When their observations of the universe bring up questions, astronomers often sit down to find their answers via astrophysical theory. One popular theory that explains magnetic fields inside a galaxy’s disk is called a galactic dynamo . In short, the theory describes how an internal (to the galaxy) dynamo creates the magnetic field by a fluid-like motion – rotation and convection – in hot gas so that kinetic energy (energy due to motion) converts into magnetic energy.
A distant galaxy’s internal dynamo might be fuelled by supernova explosions. Rotational forces and motions might be at work to create a large, symmetric magnetic field. Meanwhile, other gas movements within the galaxy – for example, infalling gas – would create asymmetries within the field.
But remember what we said earlier about a galaxy’s magnetic field. It is seen to stretch far, far out into a galaxy’s surrounding halo. One thing that’s not known is how the magnetic field can be maintained, so far out into the halo. This is an area of current research and observation, now that instruments allow astronomers to detect and measure magnetic fields at these faint levels. Another, new, radio telescope that will be of even further help in this endeavor is the upcoming Square Kilometre Array.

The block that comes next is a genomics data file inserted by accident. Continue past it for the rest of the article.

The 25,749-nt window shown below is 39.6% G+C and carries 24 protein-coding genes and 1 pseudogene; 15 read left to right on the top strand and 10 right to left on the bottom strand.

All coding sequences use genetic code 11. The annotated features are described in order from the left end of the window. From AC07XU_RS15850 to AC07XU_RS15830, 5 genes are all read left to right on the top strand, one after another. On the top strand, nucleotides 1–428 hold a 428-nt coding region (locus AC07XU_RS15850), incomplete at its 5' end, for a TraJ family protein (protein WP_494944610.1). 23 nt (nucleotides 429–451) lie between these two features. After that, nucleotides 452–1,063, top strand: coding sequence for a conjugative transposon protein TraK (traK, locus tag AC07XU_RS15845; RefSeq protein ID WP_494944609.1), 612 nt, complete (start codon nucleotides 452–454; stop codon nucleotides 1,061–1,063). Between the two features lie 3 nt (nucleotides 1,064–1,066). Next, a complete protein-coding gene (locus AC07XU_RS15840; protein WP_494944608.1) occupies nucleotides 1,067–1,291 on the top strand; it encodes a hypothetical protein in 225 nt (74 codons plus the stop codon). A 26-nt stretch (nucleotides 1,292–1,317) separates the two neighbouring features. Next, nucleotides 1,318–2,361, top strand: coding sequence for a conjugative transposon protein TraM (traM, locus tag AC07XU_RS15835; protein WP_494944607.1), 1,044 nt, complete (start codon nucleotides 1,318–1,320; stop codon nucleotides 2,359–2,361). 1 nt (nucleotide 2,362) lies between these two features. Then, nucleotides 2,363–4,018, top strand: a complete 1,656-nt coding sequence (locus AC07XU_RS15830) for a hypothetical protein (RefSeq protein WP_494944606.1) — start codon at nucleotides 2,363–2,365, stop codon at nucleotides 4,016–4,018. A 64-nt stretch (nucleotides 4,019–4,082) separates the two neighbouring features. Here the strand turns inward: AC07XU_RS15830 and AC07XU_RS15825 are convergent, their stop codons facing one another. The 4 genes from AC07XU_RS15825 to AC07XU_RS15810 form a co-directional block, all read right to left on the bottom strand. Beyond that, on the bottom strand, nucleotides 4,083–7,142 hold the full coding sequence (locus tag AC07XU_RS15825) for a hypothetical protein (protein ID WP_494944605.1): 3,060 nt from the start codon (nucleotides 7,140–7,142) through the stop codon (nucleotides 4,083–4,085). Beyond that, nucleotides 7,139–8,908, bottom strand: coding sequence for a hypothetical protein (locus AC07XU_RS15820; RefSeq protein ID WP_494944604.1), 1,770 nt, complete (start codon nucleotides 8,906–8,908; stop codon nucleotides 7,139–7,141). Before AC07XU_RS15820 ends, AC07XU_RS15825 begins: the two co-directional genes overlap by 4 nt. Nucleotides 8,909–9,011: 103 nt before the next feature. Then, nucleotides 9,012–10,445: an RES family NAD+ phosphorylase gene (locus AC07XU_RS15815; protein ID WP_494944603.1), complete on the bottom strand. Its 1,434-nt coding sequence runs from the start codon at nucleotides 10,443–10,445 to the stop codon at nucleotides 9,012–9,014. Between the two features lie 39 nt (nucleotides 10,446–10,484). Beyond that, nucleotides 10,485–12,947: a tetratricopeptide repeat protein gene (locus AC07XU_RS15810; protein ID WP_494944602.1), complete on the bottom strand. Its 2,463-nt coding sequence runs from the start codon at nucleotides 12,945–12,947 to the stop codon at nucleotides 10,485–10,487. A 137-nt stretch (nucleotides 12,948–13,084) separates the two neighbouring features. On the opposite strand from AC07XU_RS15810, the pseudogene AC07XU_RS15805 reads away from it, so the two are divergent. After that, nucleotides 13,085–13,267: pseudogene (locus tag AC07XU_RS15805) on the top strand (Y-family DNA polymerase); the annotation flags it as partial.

By the way, our home galaxy, the Milky Way, also has a magnetic field. Recent research shows that the Milky Way’s magnetic field is twisting!
The images of galactic magnetic fields shown on this page are not photos, like the photo of the northern lights above. We can’t see the magnetic fields of galaxies by looking with our eyes.